My wife and I are still reading Hilary Mantel’s A Place of Greater Safety, a fat and satisfying novel about the French Revolution, and I thought I’d pass on this paragraph from page 400 of my Penguin paperback (the narrator is Danton):

I looked at his [Robespierre’s] books. Jean-Jacques Rousseau by the yard; few other modern authors. Cicero, Tacitus, the usual: all well-thumbed. I wonder — if we go to war with England, will I have to hide my books of Shakespeare, and my Adam Smith? I guess that Robespierre reads no modern language but his own, which seems a pity. Camille, by the way, thinks modern languages beneath his notice; he is studying Hebrew, and looking for someone to teach him Sanskrit.

A few sentences about books and languages say something interesting about three of the main figures of the Revolution (making a dry joke about Desmoulins in the process) and provide a quick meditation on what happens to international cultural relations in time of war. A good writer, Mantel is.


  1. Have you read Wolf Hall yet? It’s her latest book, taking on Thomas Cromwell this time, and it’s wonderful.

  2. Belloc has an appendix with the catalog of Danton’s library. I guess the LibraryThing Legacy Libraries project should get on it, though the editions are pretty vague for their taste.

  3. Have you read Wolf Hall yet?
    No, and I thank you for the recommendation.
    Belloc has an appendix with the catalog of Danton’s library.
    Fascinating, and I agree LibraryThing should do something with it!

  4. Of course Adam Smith was Scots and on the ‘my enemy’s enemy’ principle they weren’t exactly unfriendly with the French. The Act of Union was in 1707, and I suppose things changed a bit after that. Underneath they still both hate us, though.

  5. John Emerson says

    Toward the end of his life Karl XII of Sweden put together a plan to invade Britain via Scotland (with French help) and stir up the Jacobites.
    After Queen Kristina left the Swedish throne she had a plan to make herself Queen of Naples.
    Th Swedes are no fun any more. All they do nowadays is produce really horrible pop records.

  6. That looks like a great book, John. Those were the days.
    The Jacobites can’t have been helped by having a character named Lord Douffus on their side.

  7. That does look like a great book. It has an interesting discussion on nationality in the 17th-18th centuries, with this bit on p. 56:

    For example, James Daniel Bruce has been described as the highest-ranking foreigner in Russian service, despite the fact that Bruce was born and bred in Russia. He was the son of Colonel William Bruce of Clackmannan in Scotland and served Russia as a military general, statesman, diplomat and scholar…. Bruce was Russian-born and commanded the artillery in the Great Northern War before eventually retiring with the rank of Field Marshal in 1726. Despite his service it seems he was considered a foreigner in Russia by himself and his contemporaries, and still is today by Russian academics.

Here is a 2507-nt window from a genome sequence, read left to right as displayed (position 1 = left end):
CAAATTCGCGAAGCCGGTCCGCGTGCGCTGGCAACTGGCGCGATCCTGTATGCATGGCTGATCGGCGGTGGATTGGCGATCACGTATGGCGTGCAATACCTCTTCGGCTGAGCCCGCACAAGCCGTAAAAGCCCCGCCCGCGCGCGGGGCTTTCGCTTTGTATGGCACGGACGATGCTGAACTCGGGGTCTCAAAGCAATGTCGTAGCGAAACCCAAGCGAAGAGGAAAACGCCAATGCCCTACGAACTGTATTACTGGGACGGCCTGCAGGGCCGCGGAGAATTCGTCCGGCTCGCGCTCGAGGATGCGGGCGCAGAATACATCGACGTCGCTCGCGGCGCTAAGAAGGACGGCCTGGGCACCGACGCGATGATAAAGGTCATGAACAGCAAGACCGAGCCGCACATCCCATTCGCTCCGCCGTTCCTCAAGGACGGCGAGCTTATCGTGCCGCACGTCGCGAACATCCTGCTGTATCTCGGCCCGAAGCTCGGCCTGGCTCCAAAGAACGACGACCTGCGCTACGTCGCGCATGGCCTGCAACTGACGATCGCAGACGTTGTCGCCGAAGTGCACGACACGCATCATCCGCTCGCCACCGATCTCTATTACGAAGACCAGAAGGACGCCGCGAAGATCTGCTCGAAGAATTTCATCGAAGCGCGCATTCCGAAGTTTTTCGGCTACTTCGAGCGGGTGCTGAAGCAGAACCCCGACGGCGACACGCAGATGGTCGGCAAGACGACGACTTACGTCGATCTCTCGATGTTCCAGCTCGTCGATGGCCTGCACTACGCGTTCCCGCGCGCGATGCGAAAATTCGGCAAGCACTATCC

(James Daniel Bruce is known as Яков Вилимович Брюс, Yakov Vilimovich Bryus, in Russian.)

  8. And of course if you’re not even born in Russia, you’ll get entirely ignored, even if you wrote the first Russian novel.

  9. I wonder why he was known as Вилимович when his name was Daniel.

  10. “He was the son of Colonel William Bruce of Clackmannan…”

  11. There was a James Alexandrovich Bruce who was Governor of Moscow, evidently distantly related. Countess Bruce was a lady-in-waiting to Catherine the Great, though I don’t suppose she had any Scottish blood.

  12. I had thought that the poet Bryusov was descended from the Bruces, but apparently it’s not clear what the origin of the family name is.

  13. The Mark Of The Scots, by David Bruce:

    Famous Americans of Scottish descent include George Washington and Thomas Jefferson; Katharine Hepburn and Elvis Presley; John D. Rockefeller and Ty Cobb. World figures include Winston Churchill, Sir Laurence Olivier, and Immanual Kant.

    They’re a sneaky people, the Scots. Trying to imply that Kant was a Scotsman, without actually saying anything of the kind.

  14. No true Scotsman would have written Untersuchung über die Deutlichkeit der Grundsätze der natürlichen Theologie und Moral.

  15. Wikipedia confirms that Kant had Scottish ancestors, but I can’t make out the details. There is, at a minimum, some pronoun trouble in the relevant passage.

  16. But it would account for the Critique of Pure McReason.

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